Explain how blood sugar levels are regulated in your body.
Blood sugar level (also known as blood glucose level) is the amount of glucose (sugar) in the blood. The amount of glucose in the blood is expressed as millimoles per litre (mmol/l). Blood sugar levels are tightly regulated in the human body. Glucose, transported via the bloodstream, is the primary source of energy for the body's cells. The levels of glucose in the blood are monitored by the cells in the pancreas. If the blood glucose level falls to dangerous levels (as in very heavy exercise or lack of food for extended periods), the pancreas releases glucagon, a hormone whose effects on liver cells act to increase blood glucose levels. They convert glycogen storage into glucose. The glucose is released into the bloodstream, increasing blood sugar levels. When levels of blood sugar rise, whether as a result of glycogen conversion, or from digestion of a meal, a different hormone - insulin - is released, causing the liver to convert more glucose into glycogen, and to force muscle and fat tissue cells to take up glucose from the blood, thus decreasing blood sugar levels. Insulin also provides signals to several other body systems, and is the chief regulatory metabolic control in humans. When very high levels of blood glucose are present for years, it leads to damage of the small blood vessels, which increases a diabetic's risk of developing late-stage diabetes complications like eye disease, kidney disease, nerve disease and cardiovascular diseases, such as heart attack, hypertension, heart failure, stroke and problems caused by poor circulation. Keeping the blood sugar levels stable significantly reduces the risk of these complications. Identify the main parts of the homeostatic system.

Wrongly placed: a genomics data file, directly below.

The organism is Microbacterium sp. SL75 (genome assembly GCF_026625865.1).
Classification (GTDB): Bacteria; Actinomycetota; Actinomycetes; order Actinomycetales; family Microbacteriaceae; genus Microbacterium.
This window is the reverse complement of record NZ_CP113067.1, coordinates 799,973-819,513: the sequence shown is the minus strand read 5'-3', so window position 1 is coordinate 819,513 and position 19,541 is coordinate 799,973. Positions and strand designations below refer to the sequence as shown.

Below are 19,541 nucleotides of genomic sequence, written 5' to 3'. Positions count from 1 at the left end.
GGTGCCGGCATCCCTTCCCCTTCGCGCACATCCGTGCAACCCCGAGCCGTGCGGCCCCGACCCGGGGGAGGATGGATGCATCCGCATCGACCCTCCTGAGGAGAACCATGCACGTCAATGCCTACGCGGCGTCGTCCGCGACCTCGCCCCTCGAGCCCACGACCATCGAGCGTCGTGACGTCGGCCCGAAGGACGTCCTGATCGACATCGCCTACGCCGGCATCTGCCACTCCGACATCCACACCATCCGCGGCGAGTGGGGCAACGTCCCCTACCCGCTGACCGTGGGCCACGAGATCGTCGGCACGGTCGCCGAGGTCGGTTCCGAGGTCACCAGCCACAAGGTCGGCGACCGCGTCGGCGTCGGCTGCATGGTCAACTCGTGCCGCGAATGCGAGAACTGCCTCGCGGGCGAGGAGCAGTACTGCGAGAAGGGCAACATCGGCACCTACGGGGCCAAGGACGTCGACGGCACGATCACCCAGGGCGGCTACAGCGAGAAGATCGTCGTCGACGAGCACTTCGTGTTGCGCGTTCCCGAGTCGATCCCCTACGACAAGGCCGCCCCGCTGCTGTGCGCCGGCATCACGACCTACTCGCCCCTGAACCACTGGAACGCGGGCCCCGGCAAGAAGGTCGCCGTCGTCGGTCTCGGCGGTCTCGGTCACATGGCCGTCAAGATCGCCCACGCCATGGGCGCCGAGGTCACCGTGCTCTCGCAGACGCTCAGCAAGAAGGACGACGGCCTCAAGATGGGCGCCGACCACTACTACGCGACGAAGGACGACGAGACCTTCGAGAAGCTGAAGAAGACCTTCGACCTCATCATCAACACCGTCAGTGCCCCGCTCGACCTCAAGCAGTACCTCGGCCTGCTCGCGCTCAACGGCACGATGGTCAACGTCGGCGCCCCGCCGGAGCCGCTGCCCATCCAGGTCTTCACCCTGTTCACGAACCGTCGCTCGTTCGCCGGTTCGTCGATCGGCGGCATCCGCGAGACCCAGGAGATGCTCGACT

Homeostasis is the property of a system that regulates its internal environment and tends to maintain a stable, constant condition of properties like temperature or pH. It can be either an open or...
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